The concussion that ostensibly led to Danielson’s retirement likely occurred in a match with Sheamus that took place on a throwaway episode of Smackdown. Despite disclosing in his book that the Benoit case led him to stop using headbutts in 2007, he was seemingly knocked out by a series of unnecessarily stiff headbutts that busted his head open hardway. Watching this match now and seeing Danielson’s body spasm on the floor, given his admission that he hid post-concussion seizures that may have been caused by a lesion on his brain, is the stuff of nightmares.

All of this evidence suggests that even with the most intimate knowledge of the fragility of the human body, Danielson ultimately could not and would not limit himself in the ring, no matter how insignificant the match or how great the risk involved. For as cynical as it may sound, the thought of the Harper match in particular, combined with his hellacious push to come back after that final concussion, reminded me of a quote made famous by the suicide letter of fellow native of Danielson’s hometown: “It is better to burn out than to fade away.”

Even in walking away, Danielson defies expectations. For as selfish as it feels to lament the loss of Bryan Danielson, the incredible professional wrestler, it is an unmitigated relief to know that the human being is stepping away before the physical cost of his greatest love burned him down to cinders.

Some of the most poignant moments of Danielson’s farewell speech were recollections about his father. On the final page of his autobiography, he writes that, “If you were to ask me today if all the rewards were worth the sacrifices, I would say no. Yet I keep on because I’m not quite sure what else to do with myself and because stopping now won’t give me any more time with my father.”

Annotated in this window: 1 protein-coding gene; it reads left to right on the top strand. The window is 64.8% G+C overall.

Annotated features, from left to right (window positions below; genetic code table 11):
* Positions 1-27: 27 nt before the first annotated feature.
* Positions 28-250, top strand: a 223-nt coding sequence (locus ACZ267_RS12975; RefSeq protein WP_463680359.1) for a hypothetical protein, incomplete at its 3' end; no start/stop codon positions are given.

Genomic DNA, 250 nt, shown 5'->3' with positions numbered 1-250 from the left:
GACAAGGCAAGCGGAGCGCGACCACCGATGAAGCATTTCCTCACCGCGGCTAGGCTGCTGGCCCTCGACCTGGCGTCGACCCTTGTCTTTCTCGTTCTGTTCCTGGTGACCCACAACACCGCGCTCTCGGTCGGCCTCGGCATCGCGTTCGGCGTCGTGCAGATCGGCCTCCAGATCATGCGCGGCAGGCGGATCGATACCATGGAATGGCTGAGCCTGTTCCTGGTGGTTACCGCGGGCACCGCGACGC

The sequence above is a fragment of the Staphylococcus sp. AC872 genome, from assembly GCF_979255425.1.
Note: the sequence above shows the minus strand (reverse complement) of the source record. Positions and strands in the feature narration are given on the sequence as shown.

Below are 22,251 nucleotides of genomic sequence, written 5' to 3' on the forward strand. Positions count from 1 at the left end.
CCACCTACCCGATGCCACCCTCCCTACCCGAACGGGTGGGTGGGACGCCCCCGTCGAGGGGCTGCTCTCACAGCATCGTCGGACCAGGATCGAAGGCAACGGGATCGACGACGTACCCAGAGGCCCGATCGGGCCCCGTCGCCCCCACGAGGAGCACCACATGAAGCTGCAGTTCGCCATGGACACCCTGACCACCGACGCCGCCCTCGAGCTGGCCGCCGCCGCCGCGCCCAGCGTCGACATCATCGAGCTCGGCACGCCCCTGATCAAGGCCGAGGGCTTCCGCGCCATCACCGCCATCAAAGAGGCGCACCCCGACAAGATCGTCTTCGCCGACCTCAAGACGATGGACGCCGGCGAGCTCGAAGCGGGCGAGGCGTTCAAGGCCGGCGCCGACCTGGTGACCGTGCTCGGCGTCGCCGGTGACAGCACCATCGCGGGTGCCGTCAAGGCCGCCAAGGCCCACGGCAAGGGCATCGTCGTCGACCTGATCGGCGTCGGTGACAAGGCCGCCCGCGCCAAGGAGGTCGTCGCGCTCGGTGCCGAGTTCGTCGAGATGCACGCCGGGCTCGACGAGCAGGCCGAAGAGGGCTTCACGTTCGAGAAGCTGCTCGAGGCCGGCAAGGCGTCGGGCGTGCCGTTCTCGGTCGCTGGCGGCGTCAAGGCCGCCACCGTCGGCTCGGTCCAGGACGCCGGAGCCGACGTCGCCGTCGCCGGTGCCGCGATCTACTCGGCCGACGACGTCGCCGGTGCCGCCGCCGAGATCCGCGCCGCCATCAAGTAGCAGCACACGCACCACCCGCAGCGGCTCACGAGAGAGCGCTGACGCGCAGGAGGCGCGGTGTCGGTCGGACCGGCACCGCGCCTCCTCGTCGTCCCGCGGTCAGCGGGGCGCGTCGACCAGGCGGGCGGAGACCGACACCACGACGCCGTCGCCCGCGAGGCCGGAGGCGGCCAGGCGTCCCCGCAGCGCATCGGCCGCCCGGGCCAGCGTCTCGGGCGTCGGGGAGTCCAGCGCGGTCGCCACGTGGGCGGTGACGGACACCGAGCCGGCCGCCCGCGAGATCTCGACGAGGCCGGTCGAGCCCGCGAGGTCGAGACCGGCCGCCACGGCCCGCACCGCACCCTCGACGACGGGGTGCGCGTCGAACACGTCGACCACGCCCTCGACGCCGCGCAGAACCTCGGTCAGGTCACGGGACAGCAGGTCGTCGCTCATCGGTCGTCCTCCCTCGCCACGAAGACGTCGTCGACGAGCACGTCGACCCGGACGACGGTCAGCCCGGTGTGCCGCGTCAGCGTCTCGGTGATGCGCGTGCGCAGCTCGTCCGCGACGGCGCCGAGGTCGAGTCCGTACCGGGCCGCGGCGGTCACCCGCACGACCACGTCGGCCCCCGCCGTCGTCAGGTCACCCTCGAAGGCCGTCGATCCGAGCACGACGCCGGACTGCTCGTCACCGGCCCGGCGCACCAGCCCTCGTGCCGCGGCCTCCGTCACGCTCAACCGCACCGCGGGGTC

Those words, brutal in their honesty, paint Danielson as almost being lost without professional wrestling. But it seems that today, Danielson’s perspective has changed for the better. He seems ready to embrace the life that comes after the ring. If his dedication to his craft is in any way emblematic of how he will excel as a husband and father, then he has a fulfilling and purposeful life ahead of him. And if he continues to use his voice to advocate for concussion awareness, his legacy in professional wrestling is bound to extend far beyond what he did in the ring.

Even for those who only knew Bryan Danielson from his time in and around professional wrestling, there is an immense sense of comfort that comes from seeing him in such a place of acceptance. After all, the wrestler we have been cheering for 16 years is not so far removed from the man himself, and we can see this new phase of his life as being the happy ending (and fresh start) he deserves. And when he says that he is at peace with moving on to that new chapter, we can rest assured that it is the honest truth.

In 16 years, he’s never given us anything less.